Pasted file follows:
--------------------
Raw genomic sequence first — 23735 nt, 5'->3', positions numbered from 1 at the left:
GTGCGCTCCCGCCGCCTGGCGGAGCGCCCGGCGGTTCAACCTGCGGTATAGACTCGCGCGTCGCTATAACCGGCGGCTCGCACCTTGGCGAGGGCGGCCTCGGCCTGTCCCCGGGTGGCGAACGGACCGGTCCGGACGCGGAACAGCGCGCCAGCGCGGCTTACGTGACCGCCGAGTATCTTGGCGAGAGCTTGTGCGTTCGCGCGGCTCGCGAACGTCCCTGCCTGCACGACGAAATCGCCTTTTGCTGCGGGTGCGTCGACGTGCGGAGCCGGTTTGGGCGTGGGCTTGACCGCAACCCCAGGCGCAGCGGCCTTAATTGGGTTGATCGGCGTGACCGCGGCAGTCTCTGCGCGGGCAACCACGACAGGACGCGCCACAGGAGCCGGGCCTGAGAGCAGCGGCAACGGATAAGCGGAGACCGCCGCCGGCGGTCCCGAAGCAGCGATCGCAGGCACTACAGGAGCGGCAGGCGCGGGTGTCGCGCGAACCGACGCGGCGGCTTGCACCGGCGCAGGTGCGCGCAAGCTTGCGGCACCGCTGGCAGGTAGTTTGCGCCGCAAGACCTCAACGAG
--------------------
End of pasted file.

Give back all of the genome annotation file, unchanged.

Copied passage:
Raw genomic sequence first — 23735 nt, 5'->3', positions numbered from 1 at the left:
GTGCGCTCCCGCCGCCTGGCGGAGCGCCCGGCGGTTCAACCTGCGGTATAGACTCGCGCGTCGCTATAACCGGCGGCTCGCACCTTGGCGAGGGCGGCCTCGGCCTGTCCCCGGGTGGCGAACGGACCGGTCCGGACGCGGAACAGCGCGCCAGCGCGGCTTACGTGACCGCCGAGTATCTTGGCGAGAGCTTGTGCGTTCGCGCGGCTCGCGAACGTCCCTGCCTGCACGACGAAATCGCCTTTTGCTGCGGGTGCGTCGACGTGCGGAGCCGGTTTGGGCGTGGGCTTGACCGCAACCCCAGGCGCAGCGGCCTTAATTGGGTTGATCGGCGTGACCGCGGCAGTCTCTGCGCGGGCAACCACGACAGGACGCGCCACAGGAGCCGGGCCTGAGAGCAGCGGCAACGGATAAGCGGAGACCGCCGCCGGCGGTCCCGAAGCAGCGATCGCAGGCACTACAGGAGCGGCAGGCGCGGGTGTCGCGCGAACCGACGCGGCGGCTTGCACCGGCGCAGGTGCGCGCAAGCTTGCGGCACCGCTGGCAGGTAGTTTGCGCCGCAAGACCTCAACGAG